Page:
Washington: US Attorney General William Barr on Tuesday (local time) announced that he will make public special counsel Robert Mueller’s report on alleged Russian interference in the 2016 presidential election “within a week”.
Testifying before a House Appropriations subcommittee on the Justice Department’s fiscal 2020 budget request, Barr underlined that some modifications would be made to the 400-page report to make some portions colour-coded and footnoted so that the public will get to know why the Justice Department decided to make such a move.
“The process is going along very well. My original timetable of being able to release this by mid-April stands. Within a week, I will be in a position to release the report to the public and then I will engage with the chairman of the Judiciary committees on its release to the Congress,” The Hill quoted Barr as saying.
Explaining his move to present a redacted report, Barr informed that authorities would colour code classified information and explanatory notes would be provided for the reason of each redaction.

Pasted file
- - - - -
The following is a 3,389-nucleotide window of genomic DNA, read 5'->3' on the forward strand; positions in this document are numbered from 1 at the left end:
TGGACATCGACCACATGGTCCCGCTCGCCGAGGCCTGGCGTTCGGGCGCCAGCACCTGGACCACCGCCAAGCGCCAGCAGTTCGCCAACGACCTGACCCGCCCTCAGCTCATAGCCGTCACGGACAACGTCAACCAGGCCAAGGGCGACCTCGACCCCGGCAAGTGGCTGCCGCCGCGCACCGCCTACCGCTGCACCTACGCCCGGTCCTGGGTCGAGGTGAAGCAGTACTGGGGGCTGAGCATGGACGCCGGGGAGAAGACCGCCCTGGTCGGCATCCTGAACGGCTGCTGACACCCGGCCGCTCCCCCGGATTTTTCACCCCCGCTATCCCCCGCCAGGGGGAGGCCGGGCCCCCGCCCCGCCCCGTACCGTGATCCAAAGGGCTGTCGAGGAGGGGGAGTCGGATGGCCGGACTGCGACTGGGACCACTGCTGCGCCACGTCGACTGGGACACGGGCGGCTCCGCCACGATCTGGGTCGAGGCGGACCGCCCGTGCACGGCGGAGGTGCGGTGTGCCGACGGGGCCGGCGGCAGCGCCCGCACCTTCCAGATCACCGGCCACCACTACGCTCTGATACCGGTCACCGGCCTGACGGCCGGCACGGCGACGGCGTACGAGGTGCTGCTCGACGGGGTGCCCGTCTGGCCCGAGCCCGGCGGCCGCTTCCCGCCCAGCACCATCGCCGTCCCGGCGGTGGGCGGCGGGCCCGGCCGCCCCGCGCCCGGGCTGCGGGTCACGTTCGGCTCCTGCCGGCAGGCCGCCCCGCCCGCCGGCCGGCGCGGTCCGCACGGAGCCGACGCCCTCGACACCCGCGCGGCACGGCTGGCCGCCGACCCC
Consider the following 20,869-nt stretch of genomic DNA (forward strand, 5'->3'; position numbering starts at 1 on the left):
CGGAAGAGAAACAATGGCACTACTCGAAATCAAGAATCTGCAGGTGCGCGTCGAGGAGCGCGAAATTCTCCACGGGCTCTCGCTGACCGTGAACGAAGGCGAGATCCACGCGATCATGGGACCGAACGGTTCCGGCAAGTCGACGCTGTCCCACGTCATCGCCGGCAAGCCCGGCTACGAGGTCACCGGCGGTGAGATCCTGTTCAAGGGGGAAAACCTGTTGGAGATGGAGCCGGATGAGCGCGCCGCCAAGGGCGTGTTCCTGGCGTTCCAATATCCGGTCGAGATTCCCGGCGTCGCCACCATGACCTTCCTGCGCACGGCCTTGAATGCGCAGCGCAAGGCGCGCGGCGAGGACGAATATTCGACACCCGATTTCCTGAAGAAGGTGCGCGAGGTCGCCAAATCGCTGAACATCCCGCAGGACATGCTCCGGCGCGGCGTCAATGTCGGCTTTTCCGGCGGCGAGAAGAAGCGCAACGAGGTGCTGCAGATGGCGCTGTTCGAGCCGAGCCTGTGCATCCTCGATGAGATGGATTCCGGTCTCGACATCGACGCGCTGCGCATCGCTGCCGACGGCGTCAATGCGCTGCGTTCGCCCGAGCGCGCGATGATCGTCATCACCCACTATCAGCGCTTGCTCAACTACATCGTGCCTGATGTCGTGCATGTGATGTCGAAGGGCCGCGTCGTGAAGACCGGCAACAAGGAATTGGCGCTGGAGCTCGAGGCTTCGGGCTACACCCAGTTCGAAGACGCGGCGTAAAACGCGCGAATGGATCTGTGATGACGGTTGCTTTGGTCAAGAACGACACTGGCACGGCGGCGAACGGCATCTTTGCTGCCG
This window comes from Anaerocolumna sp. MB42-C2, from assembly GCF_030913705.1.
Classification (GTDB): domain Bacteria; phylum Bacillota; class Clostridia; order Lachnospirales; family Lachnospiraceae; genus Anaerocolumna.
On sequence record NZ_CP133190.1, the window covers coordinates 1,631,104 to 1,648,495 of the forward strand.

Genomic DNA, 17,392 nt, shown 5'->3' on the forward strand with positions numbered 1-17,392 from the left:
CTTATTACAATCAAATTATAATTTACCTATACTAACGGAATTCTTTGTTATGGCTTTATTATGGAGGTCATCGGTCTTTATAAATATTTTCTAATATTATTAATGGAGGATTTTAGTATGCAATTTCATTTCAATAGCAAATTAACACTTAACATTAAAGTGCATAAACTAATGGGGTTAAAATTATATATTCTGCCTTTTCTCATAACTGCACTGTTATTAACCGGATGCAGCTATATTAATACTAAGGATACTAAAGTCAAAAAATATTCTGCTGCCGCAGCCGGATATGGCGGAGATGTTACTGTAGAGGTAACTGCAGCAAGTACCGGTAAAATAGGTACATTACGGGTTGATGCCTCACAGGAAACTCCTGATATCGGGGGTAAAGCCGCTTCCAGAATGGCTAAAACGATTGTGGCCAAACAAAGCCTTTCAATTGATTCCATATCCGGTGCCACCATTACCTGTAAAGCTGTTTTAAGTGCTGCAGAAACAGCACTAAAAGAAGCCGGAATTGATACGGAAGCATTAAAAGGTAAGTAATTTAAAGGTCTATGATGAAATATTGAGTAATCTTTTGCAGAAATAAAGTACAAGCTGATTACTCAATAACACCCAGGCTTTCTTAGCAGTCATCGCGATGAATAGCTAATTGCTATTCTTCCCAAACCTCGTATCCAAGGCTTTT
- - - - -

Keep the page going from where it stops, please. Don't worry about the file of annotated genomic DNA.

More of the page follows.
The Attorney General reiterated his stand to release the report as much as possible within the law, saying that the regulations governing Mueller’s appointment do not include guidelines for publicly releasing a report and that he is working at his own “discretion”, according to The Hill.
Meanwhile, House Democrats expressed their displeasure over Barr releasing a redacted report and are demanding the full release of the document without any modifications.
On March 24, Barr had submitted his principal conclusions from Mueller’s 22-month long investigation into alleged Russia interference in the 2016 elections to the US Congress.
While Mueller stated that Trump and his associates did not conspire with Russians, he has not completely exonerated the US President. The special counsel did not “make a traditional prosecutorial judgment” in his report, according to Barr.
While Trump and top Republican leaders welcomed Barr’s summary of the Mueller report, several Democratic leaders, including House Speaker Nancy Pelosi, have alleged discrepancies and called for transparency.
In the Mueller inquiry, 500 witnesses were interviewed and more than 3,500 subpoenas and warrants were obtained of various types. As many as 13 requests to foreign governments for evidence were also made as part of the massive investigation.
While there are no further indictments, the probe saw charges being filed against 37 defendants, seven guilty pleas and one conviction.
Trump has been a vocal critic of Mueller’s investigation into possible links between the Russian government and his campaign and repeatedly called it a “witch hunt” and “unnecessary”.